The Les Miles era of Kansas Jayhawks (1-0) football started off with a rocky yet overall successful debut last week against Indiana State. The issues still facing KU going forward this season were readily apparent, but when wins are as rare as they’ve been lately in Lawrence they’re worth celebrating. Now, Miles’ bunch has a chance to do something the program hasn’t done since 2011: start a season 2-0.
Their opponent, the Coastal Carolina Chanticleers (0-1), have been through a tumultuous start to the year to say the least. After losing to Eastern Michigan at home to open their season, the team had to leave their campus in Conway, South Carolina due to Hurricane Dorian. Unfortunately for Coastal Carolina, this is a problem the Chanticleers have grown accustomed to after having to leave home due to Hurricane Florence last year.
Regardless of what CCU is dealing with, KU is a rightful favorite in this weekend’s game. If the Jayhawks can work out a few of their kinks from Week 1 and are able to reintegrate their best player into the lineup seamlessly, they might be too much to handle for one of the weaker teams in the Sun Belt.
Wins aren’t going to come easily for the Jayhawks this season, regardless of how well their offense performs. That said, discovering a couple of new playmakers in Week 1 is a huge boon for the offense and the team overall. Sophomore running back Pooka Williams Jr. is the most important player for KU, and he’ll make his return this week, but the emergence of senior wide receiver Daylon Charlot and junior wide receiver Andrew Parchment could add a new element for offensive coordinator Les Koenning’s unit going forward. This a run-first team, which will be on display more obviously this week, which will depend on a veteran offensive line to open up holes, but has the ability to stretch the defense through the air in a pinch.
Week 1 did nothing to change the perception of KU’s defense. The secondary is still the best group, and that unit will be fresher this year as defensive coordinator D.J. Eliot and defensive backs coach Chevis Jackson continue to take advantage of their depth and rotate their key pieces in and out. The questions all lie with the front seven. A few players stood out in the opener, notably junior linebacker Dru Prox and senior defensive end Darrius Morange, but the front seven’s general lack of experience is going to be a challenge to manage all year, especially against teams that run the ball effectively.
The Chanticleers were picked to finish fourth out of five teams in their division in the Sun Belt, although they were competitive against Eastern Michigan in their opener. Coastal Carolina has a strong offensive line group, which will be relied on to ease the load on sophomore running back C.J. Marable’s shoulders. The tailback was CCU’s offensive player of the year in 2018, selected third-team preseason All-Sun Belt and put up huge numbers against EMU, with 133 yards from scrimmage and a touchdown on 25 total touches. This is an offense that struggled to break off big plays last year, and containing Marable will be important for any defense that faces the Chants.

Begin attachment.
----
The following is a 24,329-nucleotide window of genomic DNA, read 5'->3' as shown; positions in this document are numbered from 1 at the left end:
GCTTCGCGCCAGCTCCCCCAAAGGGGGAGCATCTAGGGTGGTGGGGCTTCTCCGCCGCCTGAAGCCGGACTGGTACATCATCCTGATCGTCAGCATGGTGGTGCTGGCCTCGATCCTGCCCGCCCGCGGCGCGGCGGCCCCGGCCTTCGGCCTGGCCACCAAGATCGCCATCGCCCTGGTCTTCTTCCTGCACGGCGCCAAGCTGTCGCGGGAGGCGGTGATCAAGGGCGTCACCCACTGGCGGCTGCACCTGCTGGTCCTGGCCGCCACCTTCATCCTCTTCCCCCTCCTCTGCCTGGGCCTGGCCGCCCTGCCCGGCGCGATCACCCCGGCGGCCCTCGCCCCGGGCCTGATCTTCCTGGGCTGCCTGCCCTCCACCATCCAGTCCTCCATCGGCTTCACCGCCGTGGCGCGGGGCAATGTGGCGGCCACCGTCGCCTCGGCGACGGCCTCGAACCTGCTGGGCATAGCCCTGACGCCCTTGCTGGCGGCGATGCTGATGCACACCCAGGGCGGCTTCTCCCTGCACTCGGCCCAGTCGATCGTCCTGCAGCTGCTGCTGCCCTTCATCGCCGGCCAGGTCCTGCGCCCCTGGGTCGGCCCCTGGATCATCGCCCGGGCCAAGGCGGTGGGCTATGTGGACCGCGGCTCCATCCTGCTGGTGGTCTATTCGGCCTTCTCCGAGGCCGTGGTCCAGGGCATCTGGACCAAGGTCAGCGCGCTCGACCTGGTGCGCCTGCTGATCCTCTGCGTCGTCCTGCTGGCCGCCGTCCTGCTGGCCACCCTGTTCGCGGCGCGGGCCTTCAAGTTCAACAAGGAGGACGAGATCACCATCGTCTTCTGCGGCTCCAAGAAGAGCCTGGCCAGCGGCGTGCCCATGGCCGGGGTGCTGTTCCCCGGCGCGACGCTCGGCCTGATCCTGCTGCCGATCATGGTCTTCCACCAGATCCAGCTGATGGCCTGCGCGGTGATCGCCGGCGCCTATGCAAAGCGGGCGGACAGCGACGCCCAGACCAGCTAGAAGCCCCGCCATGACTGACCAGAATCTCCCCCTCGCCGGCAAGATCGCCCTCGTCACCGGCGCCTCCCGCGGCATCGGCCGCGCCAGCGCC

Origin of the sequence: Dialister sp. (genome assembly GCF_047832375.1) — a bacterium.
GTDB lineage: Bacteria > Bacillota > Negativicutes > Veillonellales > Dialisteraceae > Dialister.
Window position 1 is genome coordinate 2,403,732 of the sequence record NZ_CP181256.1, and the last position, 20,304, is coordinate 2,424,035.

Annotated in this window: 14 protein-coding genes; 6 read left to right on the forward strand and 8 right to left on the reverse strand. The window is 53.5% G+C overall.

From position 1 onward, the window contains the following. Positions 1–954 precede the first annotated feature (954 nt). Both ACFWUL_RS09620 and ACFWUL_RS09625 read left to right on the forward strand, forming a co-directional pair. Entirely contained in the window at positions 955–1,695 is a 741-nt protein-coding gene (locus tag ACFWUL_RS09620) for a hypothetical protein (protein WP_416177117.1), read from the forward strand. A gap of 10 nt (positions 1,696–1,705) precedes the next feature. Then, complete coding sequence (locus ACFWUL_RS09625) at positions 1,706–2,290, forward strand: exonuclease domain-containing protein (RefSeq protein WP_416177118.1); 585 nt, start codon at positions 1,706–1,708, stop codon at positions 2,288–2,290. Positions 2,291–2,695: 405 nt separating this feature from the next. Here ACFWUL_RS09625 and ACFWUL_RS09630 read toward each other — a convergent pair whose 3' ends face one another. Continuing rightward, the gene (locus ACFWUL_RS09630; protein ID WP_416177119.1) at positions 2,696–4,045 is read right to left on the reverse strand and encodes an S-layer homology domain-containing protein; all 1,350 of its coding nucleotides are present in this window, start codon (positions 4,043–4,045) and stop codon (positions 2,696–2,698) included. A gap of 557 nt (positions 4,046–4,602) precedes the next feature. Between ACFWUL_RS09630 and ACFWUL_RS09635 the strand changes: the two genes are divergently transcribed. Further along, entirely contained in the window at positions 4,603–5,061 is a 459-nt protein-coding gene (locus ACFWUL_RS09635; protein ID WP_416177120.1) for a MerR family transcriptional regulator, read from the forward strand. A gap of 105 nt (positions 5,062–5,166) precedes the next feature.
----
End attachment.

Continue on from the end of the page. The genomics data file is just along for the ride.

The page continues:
Defensively, Coastal Carolina had a solid performance in terms of total yards in Week 1, giving up fewer than 300 to Eastern Michigan. However, they also allowed 23 unanswered points after taking an early 10-0 lead and forced just two incompletions over the course of the game. The Chanticleers’ run defense was miserable a year ago, but they do return several players from last year’s starting front seven. If nothing else, experience often leads to improved results.
Can the front seven hold up? As explained above, Coastal Carolina’s best player is its starting running back while Kansas’ most concerning defensive group is the front seven. The Jayhawks should win the battle in terms of talent, but defensive line coach Kwahn Drake had an important job this week in getting the front line prepared for a better ground game than they faced last week. It should be a fun matchup to watch, and one that Kansas needs to win.
Will they be able to limit big plays? With Williams back in the fold, and both Charlot and Parchment able to make big plays when senior quarterback Carter Stanley airs it out, the Chanticleers desperately need to limit explosive plays for the Jayhawks. Otherwise KU will be running up and down the field all day. The secondary talent is decent, but the talent pool is shallow, and if they allow Stanley to complete 91% of his passes they won’t be able to keep up.
Pooka Williams. It’s the easy answer, it’s the obvious answer, it’s the right answer. More specifically, the key is seeing how the offense changes when he’s in the game. Against Indiana State we saw what the offense looked like without him, but this week we’ll see how the play calls, personnel groupings and aggressiveness changes when he’s on the field. And, simply enough, he’s an electrifying player with the ball in his hands. Kansas is going to rely on him the rest of the season, and it would be a good start to have a big game in his season debut.
Sophomore quarterback Fred Payton. Before the season Athlon Sports ranked Payton 124th out of 130 starting FBS quarterbacks, and while his yardage total looked nice in Week 1, he threw four interceptions. If Coastal Carolina wants to compete on Saturday it can’t afford four turnovers (that was a deciding factor for the Chanticleers last week, who were -4 in the turnover battle with no takeaways). He’ll need to make plays against a good KU secondary, which is a tall order.
Brendan joined Andy Mitts on the Rock Chalk Podcast this week to break down this weekend’s matchup. Click here to listen.